How to Thin Water Based Polyurethane?

Water-based polyurethane is becoming quite popular in the DIY space because of its non-yellowing formula which can be used over light-colored paints. I have used water-based polyurethane many times now on furniture makeovers when I use white paint. I like to spray my water-based poly to get the best possible finish, but its best sprayed once thinned.

The best way how to thin water-based polyurethane is to add 10% water into your overall volume. For example, this means if you have 1 quart of water-based polyurethane add 3.2 ounces of water (0.4 cups or 95 milliliters).

Why Thin Water Based Polyurethane?

The main reason you will need to thin water-based polyurethane is to use it in an HVLP spray gun. Spray guns typically require thinning for better spraying results, products such as oil-based polyurethane and lacquers would not use water as a thinner but instead mineral spirits or lacquer thinners. All water-based products, whether finishes or paints can be thinned using water, do not use paint thinners or mineral spirits or you will have a mess.

Feel free to get into more detail about spraying water-based poly in our “Can You Spray Polycrylic With A Spray Gun?” article.

Polycrylic is a water-based polyurethane created by Minwax, its the most common choice water-based poly on the market in my opinion. They sell it at most big box stores and it’s easily found on Amazon by clicking here.

Thinning water-based polyurethane when applying using a brush will allow you more time before it dries. This means your brush will glide easier and you won’t have that dry painting feeling that leaves you with a rough brushed surface. However, this is only to worry if you are painting in warm dry conditions, you may skip thinning and just have a spray bottle to use when you feel things drying.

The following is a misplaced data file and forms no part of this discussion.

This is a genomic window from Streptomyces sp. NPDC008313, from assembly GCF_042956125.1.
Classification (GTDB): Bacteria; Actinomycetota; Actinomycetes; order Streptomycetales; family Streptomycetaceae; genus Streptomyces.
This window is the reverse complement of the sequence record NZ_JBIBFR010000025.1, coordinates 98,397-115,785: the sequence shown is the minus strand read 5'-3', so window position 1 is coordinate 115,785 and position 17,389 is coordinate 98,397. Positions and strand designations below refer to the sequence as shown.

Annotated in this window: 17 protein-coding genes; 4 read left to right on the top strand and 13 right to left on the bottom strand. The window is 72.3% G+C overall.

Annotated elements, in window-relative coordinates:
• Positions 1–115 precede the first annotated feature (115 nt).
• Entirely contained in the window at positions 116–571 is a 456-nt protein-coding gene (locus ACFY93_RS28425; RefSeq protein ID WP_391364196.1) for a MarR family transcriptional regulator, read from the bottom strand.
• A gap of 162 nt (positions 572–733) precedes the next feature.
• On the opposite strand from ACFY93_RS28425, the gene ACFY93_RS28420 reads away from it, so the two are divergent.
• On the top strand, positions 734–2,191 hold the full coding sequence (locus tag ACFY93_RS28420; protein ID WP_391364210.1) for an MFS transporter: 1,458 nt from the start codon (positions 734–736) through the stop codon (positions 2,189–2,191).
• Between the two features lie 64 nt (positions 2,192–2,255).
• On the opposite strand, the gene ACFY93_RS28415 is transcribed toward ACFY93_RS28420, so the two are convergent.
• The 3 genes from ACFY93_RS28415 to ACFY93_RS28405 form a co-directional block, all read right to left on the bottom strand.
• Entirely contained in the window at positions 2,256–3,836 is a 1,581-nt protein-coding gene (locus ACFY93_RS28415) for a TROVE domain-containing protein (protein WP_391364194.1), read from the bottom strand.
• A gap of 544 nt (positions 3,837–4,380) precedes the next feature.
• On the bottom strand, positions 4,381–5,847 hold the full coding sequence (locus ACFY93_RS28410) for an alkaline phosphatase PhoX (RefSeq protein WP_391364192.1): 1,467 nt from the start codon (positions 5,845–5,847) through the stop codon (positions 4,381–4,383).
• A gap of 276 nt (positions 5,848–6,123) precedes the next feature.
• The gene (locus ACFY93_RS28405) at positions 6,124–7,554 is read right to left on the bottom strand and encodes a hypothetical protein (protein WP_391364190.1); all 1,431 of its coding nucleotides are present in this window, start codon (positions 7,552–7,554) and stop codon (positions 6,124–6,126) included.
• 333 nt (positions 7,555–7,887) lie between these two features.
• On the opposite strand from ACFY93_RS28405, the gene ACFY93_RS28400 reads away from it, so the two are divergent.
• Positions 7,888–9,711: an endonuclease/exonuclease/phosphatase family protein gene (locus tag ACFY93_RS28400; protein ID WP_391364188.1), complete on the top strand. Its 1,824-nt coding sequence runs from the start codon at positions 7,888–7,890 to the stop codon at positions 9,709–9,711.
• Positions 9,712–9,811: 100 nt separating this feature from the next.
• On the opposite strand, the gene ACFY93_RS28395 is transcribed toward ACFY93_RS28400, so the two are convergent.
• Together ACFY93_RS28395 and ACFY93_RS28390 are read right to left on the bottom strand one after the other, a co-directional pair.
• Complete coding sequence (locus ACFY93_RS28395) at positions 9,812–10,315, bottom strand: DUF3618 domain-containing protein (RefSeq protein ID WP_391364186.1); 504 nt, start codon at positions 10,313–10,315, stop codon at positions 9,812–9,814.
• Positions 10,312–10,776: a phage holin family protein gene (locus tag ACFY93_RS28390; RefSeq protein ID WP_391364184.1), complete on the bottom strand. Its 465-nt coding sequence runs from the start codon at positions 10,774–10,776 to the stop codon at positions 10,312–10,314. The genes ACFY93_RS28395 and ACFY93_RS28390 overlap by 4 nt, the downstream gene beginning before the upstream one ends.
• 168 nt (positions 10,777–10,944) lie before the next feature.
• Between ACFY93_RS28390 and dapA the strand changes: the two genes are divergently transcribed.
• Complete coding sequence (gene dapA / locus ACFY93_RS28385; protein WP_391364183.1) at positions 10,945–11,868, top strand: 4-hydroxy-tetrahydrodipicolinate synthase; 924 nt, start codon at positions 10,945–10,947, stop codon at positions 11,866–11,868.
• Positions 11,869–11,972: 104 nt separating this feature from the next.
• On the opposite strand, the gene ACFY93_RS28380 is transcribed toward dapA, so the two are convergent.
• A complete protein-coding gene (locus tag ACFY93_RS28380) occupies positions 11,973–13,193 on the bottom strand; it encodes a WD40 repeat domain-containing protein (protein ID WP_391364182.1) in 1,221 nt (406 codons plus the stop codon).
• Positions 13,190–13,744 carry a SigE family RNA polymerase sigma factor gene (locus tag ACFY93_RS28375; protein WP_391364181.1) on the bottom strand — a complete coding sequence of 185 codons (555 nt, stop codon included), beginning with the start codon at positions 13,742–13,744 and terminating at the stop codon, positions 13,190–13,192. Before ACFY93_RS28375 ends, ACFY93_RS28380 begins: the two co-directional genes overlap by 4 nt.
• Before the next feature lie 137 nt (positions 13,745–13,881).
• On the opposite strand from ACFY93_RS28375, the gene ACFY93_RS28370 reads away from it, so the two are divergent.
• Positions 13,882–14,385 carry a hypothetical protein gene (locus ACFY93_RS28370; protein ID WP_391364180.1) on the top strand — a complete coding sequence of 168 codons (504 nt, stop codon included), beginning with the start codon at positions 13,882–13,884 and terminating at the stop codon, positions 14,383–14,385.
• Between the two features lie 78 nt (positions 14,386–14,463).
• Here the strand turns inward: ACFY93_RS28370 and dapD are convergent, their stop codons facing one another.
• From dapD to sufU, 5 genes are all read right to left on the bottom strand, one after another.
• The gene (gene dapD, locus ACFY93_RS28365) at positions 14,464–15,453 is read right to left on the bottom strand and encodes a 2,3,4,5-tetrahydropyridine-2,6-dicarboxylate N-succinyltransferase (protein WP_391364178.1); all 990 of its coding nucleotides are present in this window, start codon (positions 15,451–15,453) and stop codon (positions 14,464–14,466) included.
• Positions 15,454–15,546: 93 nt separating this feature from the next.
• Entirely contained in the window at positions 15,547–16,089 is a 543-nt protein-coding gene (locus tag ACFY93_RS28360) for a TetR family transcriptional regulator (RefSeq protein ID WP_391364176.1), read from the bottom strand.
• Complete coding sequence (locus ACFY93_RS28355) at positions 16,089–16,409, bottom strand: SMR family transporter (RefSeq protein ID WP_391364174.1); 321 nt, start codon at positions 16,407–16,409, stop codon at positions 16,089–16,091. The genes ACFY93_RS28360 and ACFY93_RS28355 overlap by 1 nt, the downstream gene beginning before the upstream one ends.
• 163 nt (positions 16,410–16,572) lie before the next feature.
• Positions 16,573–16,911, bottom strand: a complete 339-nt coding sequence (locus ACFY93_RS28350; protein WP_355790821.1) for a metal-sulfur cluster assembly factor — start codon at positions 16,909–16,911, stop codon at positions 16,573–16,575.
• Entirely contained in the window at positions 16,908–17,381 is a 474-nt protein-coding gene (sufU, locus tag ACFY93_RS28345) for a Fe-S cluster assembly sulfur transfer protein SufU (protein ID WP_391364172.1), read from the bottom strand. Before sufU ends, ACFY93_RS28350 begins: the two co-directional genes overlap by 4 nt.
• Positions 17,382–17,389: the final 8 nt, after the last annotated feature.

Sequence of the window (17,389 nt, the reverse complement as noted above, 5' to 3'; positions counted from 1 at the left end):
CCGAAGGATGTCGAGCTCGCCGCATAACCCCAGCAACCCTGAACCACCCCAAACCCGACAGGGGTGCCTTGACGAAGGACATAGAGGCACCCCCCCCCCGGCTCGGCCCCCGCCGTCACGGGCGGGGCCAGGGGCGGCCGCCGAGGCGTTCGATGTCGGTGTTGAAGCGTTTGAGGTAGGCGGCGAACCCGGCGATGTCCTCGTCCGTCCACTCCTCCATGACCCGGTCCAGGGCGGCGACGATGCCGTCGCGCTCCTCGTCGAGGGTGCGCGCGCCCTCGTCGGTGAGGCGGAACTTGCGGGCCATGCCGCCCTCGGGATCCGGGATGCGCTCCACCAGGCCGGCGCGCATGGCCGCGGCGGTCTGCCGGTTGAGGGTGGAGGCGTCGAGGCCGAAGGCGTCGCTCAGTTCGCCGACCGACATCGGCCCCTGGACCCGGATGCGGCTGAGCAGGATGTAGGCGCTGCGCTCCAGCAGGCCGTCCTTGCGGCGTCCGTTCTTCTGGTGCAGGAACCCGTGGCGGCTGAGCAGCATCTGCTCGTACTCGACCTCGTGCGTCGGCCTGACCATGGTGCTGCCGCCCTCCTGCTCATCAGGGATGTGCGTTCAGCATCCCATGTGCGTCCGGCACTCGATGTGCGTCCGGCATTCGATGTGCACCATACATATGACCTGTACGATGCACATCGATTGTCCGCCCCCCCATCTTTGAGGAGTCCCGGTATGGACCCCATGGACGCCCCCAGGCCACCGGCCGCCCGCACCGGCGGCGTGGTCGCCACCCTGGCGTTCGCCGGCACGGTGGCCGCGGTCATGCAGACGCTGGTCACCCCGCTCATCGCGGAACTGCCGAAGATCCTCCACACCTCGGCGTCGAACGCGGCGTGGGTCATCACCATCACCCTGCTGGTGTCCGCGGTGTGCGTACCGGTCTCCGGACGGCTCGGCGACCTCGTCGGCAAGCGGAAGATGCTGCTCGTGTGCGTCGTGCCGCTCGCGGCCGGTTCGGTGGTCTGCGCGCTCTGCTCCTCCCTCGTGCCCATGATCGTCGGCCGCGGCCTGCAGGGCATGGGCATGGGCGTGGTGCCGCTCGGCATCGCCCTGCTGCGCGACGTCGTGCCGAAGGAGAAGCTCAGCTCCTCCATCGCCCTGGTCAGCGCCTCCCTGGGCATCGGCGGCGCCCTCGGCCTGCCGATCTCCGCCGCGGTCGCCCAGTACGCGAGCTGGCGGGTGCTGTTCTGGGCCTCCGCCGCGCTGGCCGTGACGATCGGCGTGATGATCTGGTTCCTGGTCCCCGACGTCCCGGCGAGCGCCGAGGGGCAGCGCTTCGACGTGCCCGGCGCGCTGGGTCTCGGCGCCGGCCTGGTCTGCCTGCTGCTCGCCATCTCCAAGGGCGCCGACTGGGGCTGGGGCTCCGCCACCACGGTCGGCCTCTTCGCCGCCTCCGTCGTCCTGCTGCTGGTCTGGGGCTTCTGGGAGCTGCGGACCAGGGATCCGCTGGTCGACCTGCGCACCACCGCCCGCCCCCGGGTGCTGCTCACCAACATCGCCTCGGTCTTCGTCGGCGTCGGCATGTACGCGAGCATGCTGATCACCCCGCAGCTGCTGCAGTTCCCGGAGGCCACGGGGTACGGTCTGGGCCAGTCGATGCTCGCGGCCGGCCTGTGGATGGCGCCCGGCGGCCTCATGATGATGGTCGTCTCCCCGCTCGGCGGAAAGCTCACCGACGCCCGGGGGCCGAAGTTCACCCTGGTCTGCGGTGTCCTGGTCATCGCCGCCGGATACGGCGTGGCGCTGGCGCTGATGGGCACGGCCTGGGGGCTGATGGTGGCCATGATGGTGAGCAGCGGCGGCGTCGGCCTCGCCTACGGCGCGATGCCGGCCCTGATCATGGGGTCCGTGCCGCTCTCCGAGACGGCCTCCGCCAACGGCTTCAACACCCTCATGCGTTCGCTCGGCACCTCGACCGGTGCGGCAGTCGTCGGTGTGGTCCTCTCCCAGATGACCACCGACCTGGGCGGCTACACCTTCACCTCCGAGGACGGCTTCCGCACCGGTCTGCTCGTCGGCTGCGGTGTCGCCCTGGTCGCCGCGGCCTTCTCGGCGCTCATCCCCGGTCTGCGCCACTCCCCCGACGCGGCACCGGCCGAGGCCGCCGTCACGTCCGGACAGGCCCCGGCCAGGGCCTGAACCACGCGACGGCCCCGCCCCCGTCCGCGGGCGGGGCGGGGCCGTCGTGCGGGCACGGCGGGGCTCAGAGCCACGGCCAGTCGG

Can I Thin Water Based Polyurethane with Floetrol?

Yes, you can thin water-based polyurethane using Floetrol however there is now a risk your water-based poly can turn yellow over time. Floetrol is designed for latex-based paints and is meant to improve flow when applying using a brush or roller. Since water-based polyurethane is already quite thin and flows quite easy it isn’t necessary when applying using a brush or roller.

If you are working in a warm work environment adding no more than 10% Floetrol to your water-based polyurethane could improve your flow during application. But water could also do the same effect, so in my opinion, I would stay away from Floetrol when using water-based polyurethane, it isn’t necessary.

How to Thin Water Based Polyurethane for Spraying?

To get the best results when spraying water-based polyurethane is to mix in 10% water. It is not recommended to go above 10% water, but depending on your spray gun test different amounts to get the best possible finish.

I use a Wagner Flexio 590 spray gun and mix my Polycrylic (water-based poly) at 10% of its volume and I get great finishing results. At first, I had issues when I didn’t thin it, but after testing different water percents my gun finally sprayed at a perfect consistency. Not all guns are the same, some require no thinning, and others require more. Testing water amounts has always been my best solution.

How to Thin Water Based Polyurethane for Wiping?

Adding 10-15% water into your water-based poly can help thin it to make wiping a potential option for application. But water-based polyurethane isn’t designed for wiping on using a rag, it’s best to apply with an applicator sponge for a smooth finish.

The Qualrite Paint Sponge Applicator is a great option to wipe on your water-based poly. When wiping water-based polyurethane don’t rub back and fourth, just do a once-over wipe. This does a quick thin coat layer and you can do this 3-4 times for a good durable finish.

Final Thoughts

All in all, thinning water-based polyurethane is simple, just use 10% water and you will be good to go. Remember you don’t always need to thin water-based poly, it’s recommended when you are spraying it or you are working in a warm and dry environment.